Chinese ‘Revenge Travel’ Will Lift Tourism in 2023

Funviralpark 1 year ago 0 8

A business dependent on Chinese tourists finally has something to celebrate.


Ting Shu Wang/Reuters

Almost three years later, China is finally reopening its borders. This will also mean a return of Chinese tourists, boosting businesses that previously depended on Chinese tourists, especially those in neighboring countries.

Visitors to China will no longer be required to undergo quarantine or Covid-19 testing upon arrival from early January 2023, some of the major restrictions remaining after a sudden U-turn on pandemic policies in December. It will allow businessmen and tourists to return to China, which has been largely closed to the outside world since 2020. It also makes it easier for the formerly globe-trotting Chinese to finally venture out.

However, it will take some time before Chinese tourists, the world’s largest source of tourism income before the pandemic, fully return. For one thing, the current outbreak in China after reopening has prompted other countries to introduce restrictions on Chinese visitors. It is included. Visitors to the United States from China must also test negative for Covid from early January. Such measures may limit the initial influx of visitors from China. But given that all these countries chose to coexist with Covid-19 anyway, such restrictions may eventually disappear, especially after the current wave of Covid-19 in China fades. there is.

The reopening of borders is clearly good news for Chinese airlines and travel agents. Shares of Chinese online travel company have surged 55% since the end of October. Air China rose 24% over the same period.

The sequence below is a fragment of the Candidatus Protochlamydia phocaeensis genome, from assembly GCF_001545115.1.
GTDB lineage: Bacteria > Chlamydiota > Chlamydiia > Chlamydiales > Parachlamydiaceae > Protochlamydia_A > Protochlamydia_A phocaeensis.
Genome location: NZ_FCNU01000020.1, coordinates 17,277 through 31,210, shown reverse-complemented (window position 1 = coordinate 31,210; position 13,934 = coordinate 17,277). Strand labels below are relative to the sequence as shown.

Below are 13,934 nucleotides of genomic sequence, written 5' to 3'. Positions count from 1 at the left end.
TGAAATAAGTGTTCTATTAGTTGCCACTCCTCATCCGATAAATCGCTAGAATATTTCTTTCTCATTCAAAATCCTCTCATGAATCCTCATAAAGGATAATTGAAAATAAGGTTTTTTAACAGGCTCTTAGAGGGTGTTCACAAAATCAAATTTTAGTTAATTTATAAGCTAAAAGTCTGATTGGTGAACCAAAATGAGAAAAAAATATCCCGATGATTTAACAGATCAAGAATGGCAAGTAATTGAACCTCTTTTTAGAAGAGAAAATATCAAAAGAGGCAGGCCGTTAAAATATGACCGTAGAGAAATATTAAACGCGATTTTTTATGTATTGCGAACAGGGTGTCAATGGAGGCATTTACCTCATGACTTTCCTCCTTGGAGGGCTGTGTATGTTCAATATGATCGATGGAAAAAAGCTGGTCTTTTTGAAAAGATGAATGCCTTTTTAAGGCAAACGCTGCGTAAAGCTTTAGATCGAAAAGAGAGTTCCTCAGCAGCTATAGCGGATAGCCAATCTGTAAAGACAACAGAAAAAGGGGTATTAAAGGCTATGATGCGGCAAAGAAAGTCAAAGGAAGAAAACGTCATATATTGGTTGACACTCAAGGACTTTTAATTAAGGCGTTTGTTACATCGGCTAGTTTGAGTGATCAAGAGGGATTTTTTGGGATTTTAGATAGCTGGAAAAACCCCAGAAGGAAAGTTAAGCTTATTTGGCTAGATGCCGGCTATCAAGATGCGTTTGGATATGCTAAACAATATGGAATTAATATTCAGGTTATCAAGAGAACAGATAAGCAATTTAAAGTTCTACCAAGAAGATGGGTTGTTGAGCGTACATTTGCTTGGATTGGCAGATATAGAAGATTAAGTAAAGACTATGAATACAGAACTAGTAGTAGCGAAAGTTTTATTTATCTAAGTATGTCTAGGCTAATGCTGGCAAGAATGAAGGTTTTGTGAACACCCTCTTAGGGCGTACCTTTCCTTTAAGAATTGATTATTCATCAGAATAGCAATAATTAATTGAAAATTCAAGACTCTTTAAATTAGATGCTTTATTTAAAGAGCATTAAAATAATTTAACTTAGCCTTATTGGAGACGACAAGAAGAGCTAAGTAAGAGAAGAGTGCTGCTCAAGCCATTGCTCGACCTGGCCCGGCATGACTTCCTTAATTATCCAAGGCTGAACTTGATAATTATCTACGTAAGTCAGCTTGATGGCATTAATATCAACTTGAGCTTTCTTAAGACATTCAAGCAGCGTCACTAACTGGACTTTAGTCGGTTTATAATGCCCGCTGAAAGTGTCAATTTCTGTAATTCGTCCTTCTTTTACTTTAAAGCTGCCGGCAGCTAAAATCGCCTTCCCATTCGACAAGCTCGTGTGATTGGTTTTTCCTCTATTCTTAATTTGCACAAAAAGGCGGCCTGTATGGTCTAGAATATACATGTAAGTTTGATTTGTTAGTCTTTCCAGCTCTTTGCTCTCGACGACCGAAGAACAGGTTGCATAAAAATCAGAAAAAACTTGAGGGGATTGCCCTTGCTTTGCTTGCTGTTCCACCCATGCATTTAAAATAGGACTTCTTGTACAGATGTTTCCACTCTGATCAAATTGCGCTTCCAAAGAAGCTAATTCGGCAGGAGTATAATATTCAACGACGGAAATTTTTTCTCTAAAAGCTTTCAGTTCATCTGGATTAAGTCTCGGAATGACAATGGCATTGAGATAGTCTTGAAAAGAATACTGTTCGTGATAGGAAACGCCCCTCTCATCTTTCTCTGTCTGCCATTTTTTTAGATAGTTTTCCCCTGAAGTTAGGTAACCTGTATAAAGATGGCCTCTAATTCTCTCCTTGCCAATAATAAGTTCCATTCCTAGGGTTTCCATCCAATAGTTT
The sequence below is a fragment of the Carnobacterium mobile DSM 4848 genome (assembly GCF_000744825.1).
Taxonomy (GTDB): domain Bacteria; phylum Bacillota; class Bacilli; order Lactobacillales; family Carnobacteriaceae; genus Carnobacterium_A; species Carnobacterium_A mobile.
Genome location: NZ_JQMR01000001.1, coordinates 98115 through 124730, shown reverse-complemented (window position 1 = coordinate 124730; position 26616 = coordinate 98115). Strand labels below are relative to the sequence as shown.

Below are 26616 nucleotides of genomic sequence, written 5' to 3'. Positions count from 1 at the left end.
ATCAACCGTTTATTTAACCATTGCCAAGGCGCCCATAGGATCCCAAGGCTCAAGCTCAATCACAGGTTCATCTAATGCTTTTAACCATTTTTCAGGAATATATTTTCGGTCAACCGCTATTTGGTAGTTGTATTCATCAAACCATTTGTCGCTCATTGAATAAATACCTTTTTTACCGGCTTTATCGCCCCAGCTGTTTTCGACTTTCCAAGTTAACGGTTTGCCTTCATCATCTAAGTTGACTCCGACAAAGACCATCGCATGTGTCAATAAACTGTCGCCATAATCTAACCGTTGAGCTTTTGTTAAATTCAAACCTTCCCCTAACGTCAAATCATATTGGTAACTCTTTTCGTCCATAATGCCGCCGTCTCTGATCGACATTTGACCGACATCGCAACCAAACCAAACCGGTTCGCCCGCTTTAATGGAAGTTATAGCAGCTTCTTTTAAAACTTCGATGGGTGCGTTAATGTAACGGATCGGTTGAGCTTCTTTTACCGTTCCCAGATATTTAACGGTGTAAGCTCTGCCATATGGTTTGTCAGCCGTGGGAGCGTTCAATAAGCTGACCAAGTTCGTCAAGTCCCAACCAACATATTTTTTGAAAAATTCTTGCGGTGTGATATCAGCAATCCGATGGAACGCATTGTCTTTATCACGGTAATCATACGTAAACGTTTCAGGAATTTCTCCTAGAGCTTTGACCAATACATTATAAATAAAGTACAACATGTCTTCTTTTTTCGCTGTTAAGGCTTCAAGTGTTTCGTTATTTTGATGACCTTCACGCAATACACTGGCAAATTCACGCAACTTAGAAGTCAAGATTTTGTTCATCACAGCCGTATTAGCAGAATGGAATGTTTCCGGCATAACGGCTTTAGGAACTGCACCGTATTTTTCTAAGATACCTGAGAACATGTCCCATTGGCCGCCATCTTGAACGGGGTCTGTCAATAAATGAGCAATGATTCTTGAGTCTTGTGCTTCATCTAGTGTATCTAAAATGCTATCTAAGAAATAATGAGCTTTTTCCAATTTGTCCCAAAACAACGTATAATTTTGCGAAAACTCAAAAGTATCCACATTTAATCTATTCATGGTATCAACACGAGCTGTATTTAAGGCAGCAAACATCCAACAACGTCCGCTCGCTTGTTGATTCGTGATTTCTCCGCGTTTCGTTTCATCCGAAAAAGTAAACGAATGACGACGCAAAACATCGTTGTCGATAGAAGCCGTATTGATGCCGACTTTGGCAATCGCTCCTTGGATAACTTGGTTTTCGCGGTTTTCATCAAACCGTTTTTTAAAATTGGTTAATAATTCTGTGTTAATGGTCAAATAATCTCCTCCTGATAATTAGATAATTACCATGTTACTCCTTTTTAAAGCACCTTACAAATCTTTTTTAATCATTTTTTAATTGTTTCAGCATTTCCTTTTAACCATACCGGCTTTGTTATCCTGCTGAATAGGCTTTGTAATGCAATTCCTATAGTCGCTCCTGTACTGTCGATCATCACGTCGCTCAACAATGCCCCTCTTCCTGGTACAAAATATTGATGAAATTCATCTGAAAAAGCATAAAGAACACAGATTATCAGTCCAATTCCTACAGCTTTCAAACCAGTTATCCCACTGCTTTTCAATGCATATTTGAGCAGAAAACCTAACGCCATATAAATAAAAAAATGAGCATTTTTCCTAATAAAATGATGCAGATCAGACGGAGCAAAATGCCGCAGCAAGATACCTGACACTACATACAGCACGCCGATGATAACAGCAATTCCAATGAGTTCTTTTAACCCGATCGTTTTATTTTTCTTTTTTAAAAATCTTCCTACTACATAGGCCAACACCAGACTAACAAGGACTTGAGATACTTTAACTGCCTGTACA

But the benefits will spread more widely, especially in some neighboring countries. For example, Chinese tourists accounted for about a third of arrivals to Japan and South Korea before the pandemic. It also accounted for about a quarter of the tourists who visited Thailand in 2019.

Share of Hotel Shilla in South Korea,

Operating duty-free shops and hotels has risen 28% in the last two months. China’s duty-free shops, a popular place for Chinese tourists to buy cosmetics and other goods, have suffered over the past two years. Sales in the first 10 months of this year at duty-free stores in South Korea fell by about a quarter compared to the same period in 2019. Shares of cosmetics companies such as South Korea’s Amorepacific and Japan’s Shiseido have also risen recently.

The past few years have been terrifying for businesses that rely on Chinese tourists. They finally have something to celebrate, but continued stress on the Chinese economy means that tourism spending, at least in the middle and lower watersheds, will lag pre-pandemic trends for a while. ing.

Write to Jacky Wong at [email protected].

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